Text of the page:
In response to Sept. 19 Issue editorial: ‘Sidewalks that end abruptly leave this editor bemused and confused’

The reason sidewalks are there and not there is simple.  Money and politics.

Most of the houses that don’t have sidewalks were probably built before the city required homeowners to put in sidewalks when they built their houses.  In some cases the homeowners had to put in their own roads, though in most cases the city has since taken over repair and upkeep.

So the city can’t force those homeowners to put in sidewalks.  The (grandfathered in) homeowners have to agree to pay (a fee/surcharge/tax) for the sidewalks (the places where there are sidewalks were either homes built later and the city required they put in sidewalks or the the homeowners decided to put in sidewalks).

Now we come to the politics part.  Most of the those homeowners who’ve been around the block a few times, want the city to upgrade the sewage lines and the utilities to put their lines underground/and or upgrade those that are, before they put in sidewalks.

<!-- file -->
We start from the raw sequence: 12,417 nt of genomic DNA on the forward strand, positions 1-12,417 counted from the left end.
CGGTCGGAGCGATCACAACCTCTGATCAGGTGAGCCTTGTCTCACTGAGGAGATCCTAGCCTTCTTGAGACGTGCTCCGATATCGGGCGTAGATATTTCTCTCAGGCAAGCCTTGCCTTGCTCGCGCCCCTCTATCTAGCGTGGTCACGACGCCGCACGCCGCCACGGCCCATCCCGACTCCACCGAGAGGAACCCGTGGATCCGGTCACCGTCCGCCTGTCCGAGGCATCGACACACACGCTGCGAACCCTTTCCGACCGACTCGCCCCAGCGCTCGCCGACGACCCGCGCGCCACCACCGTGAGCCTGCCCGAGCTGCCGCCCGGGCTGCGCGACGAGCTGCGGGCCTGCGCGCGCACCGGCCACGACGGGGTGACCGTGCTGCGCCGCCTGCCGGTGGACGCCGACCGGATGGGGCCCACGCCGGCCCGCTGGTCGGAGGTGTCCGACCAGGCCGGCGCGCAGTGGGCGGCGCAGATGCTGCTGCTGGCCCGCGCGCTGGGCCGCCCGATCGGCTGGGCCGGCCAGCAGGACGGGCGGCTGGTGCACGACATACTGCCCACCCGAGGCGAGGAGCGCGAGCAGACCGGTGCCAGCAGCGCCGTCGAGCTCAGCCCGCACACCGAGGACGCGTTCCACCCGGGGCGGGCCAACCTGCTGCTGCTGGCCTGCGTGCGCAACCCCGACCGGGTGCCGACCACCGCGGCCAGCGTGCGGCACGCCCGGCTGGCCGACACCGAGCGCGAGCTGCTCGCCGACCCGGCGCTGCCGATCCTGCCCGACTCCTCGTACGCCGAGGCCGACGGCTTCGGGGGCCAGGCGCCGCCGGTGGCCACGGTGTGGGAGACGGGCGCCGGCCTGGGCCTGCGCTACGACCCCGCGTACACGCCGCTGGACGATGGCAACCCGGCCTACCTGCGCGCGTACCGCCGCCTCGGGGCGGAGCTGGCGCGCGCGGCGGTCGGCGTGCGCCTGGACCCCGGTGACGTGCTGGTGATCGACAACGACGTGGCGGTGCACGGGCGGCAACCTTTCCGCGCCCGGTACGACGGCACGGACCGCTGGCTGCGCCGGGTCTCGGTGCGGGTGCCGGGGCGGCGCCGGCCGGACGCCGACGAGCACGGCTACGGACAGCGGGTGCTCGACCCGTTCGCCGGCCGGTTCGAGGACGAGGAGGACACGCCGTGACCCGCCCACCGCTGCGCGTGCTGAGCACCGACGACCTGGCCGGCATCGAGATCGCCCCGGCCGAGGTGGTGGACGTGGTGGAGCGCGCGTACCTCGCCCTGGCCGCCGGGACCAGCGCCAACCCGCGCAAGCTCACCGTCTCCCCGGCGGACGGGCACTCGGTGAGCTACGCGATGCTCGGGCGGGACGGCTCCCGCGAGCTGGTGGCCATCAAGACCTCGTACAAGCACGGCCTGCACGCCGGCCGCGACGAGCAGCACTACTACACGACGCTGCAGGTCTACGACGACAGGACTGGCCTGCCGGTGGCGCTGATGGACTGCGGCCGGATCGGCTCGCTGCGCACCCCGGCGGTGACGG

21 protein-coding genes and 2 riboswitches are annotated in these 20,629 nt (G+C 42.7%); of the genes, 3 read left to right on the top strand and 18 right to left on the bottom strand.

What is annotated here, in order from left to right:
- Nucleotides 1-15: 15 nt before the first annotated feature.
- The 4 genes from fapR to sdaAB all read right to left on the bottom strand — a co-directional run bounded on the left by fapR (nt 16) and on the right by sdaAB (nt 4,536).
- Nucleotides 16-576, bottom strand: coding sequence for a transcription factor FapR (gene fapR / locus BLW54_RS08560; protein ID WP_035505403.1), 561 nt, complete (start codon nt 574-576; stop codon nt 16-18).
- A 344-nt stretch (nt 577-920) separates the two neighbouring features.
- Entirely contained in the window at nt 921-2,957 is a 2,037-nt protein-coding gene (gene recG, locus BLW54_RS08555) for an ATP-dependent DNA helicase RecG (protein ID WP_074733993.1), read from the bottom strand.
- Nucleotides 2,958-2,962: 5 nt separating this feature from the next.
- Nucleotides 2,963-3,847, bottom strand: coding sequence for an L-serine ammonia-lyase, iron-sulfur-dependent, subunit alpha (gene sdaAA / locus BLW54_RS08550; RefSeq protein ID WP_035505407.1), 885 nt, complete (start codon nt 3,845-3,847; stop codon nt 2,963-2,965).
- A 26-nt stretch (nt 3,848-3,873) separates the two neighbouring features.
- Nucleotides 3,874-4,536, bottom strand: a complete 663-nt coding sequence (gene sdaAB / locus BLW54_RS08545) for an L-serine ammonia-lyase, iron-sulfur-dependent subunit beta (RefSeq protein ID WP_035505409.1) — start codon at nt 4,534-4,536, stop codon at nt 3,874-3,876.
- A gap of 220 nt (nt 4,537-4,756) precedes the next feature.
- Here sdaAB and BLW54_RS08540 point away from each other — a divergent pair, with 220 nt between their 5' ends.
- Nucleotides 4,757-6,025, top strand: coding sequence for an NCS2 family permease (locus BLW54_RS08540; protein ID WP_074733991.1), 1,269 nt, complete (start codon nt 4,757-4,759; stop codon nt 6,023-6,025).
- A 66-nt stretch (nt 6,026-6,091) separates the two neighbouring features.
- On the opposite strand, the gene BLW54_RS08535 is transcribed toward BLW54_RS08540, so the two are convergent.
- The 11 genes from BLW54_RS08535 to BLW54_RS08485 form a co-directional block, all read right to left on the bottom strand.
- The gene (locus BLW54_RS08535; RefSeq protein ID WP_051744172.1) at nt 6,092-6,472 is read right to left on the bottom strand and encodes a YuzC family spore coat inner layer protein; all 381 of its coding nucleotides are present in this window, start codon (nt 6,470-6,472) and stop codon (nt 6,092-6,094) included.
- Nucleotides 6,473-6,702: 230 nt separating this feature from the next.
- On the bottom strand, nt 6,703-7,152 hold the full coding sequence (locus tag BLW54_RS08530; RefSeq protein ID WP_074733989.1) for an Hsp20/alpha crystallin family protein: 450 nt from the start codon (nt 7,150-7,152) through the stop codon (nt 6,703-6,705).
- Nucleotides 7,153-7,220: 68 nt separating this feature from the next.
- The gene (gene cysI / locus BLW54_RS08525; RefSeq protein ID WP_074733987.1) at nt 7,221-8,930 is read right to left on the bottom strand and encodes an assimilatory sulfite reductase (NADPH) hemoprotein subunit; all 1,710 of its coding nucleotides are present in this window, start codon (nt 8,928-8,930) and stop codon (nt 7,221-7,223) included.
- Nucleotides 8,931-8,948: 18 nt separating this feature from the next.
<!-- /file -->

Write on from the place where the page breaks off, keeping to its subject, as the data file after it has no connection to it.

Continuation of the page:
Why you ask?

Well let me tell you about what happened in Imperial Beach about forty years back.  The city wanted to put in sidewalks.  My father wanted them to put the utility wires underground first.  The city said they weren’t going to put the wires underground till the sidewalks wore out.  So my father and other homeowners paid for the sidewalks.   Two years later the city decided they wanted to tear up the sidewalk to put the utility wires underground.  My father said no, and got all the other homeowners on the block to go along with his petition.  They city was stuck because too many people had heard my dad arguing with them.  So, if you walk the street, there are still utility poles to this day.  The sidewalk  is starting to wear out.  Maybe this time they’ll put the wires underground first.  If someone forces them to.

Catherine Siebert

In response to Sept. 19 Issue editorial: ‘Sidewalks that end abruptly leave this editor bemused and confused’